‘Wake-up call’ as East Anglian vegetable crop yields and quality hit by heatwave
- Credit: Archant
East Anglian farmers have revealed the ‘extremely challenging’ growing conditions they have been battling this season, with crop yields and quality hit by an unprecedented series of weather events.
National Farmers’ Union (NFU) vice president Stuart Roberts spent a day visiting James Foskett Farms in Bromeswell near Woodbridge and Mann Potatoes at Iken, near Snape, both on the Suffolk coast, to see how the rain-starved region’s farmers had been coping with the summer heatwave, and saw for himself how vegetable growers and livestock farmers have been affected.
Farmer James Foskett took him to a depleted farm reservoir, just 2ft deep in water where normally it was at 14ft. He explained how, until thunderstorms broke at the end of July, bringing some much-welcomed respite, it had been completely drained as he and his team worked frantically to ensure vegetable crops on the farm, which grows potatoes, onions, organic crops, sugarbeet, carrots, organic beetroot and cereals, were irrigated.
But despite their efforts, the exceptionally high temperatures, which soared above 30C, took their toll on vegetable crops, with some growing areas suffering more severely than others. He explained how parts of his carrot crop had been badly affected.
Richard Mann, and son, Peter, showed how on their mixed farm at Iken, which also grows and keeps an organic pedigree Lincoln Red cattle herd, the heatwave was also taking its toll on the livestock operation, particularly in relation to production of organic fodder, severely hit by the parched conditions.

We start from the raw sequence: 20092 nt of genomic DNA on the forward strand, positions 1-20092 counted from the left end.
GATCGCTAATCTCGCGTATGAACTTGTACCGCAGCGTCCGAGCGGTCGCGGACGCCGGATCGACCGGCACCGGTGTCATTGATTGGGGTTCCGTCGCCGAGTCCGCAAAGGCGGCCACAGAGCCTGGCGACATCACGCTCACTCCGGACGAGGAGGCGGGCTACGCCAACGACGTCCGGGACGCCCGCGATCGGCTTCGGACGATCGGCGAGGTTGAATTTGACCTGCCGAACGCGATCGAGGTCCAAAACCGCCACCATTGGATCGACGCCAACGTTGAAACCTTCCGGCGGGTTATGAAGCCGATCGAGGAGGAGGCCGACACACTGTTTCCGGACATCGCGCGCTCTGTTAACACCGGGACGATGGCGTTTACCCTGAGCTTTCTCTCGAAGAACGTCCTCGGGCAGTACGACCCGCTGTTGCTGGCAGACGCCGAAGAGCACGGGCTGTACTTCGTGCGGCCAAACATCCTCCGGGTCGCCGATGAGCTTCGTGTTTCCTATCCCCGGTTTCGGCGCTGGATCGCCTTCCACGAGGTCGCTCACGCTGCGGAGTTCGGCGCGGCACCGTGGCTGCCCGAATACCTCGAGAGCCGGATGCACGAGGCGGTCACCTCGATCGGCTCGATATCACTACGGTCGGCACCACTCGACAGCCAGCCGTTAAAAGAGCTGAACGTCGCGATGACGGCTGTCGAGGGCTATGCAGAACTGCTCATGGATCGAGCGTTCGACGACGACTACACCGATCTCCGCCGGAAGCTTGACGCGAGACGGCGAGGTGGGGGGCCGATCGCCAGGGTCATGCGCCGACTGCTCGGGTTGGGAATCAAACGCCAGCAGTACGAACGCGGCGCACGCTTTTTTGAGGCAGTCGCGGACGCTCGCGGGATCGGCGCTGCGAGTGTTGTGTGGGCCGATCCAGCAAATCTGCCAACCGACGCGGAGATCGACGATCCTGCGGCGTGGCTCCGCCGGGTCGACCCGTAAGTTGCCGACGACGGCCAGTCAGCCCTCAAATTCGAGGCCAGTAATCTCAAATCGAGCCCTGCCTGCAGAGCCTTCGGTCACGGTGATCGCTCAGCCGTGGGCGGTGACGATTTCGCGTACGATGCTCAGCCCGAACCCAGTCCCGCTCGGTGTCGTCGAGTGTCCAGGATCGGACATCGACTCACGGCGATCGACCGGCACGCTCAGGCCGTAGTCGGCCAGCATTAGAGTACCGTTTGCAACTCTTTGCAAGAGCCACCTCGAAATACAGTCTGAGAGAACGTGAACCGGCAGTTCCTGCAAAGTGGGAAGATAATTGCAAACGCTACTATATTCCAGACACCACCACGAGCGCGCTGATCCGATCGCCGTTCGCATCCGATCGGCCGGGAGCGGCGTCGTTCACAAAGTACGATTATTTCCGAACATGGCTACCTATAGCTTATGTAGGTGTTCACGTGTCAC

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Hertfordshire-based Mr Roberts, who was in east Suffolk with NFU national water resources expert Paul Hammett, met a small group of farmers, officials from the Environment Agency and Essex and Suffolk Water and members of the East Suffolk Water Abstractors Group (ESWAG), and said conditions were “extremely challenging. “This is a major wake up call for everyone. We have been dealing with a totally unprecedented spell of weather but the question is whether such heatwaves will become more common in the future,” he said. “I think that’s quite possible and we’re looking to government to help and support us in becoming more resilient to extreme weather events.”
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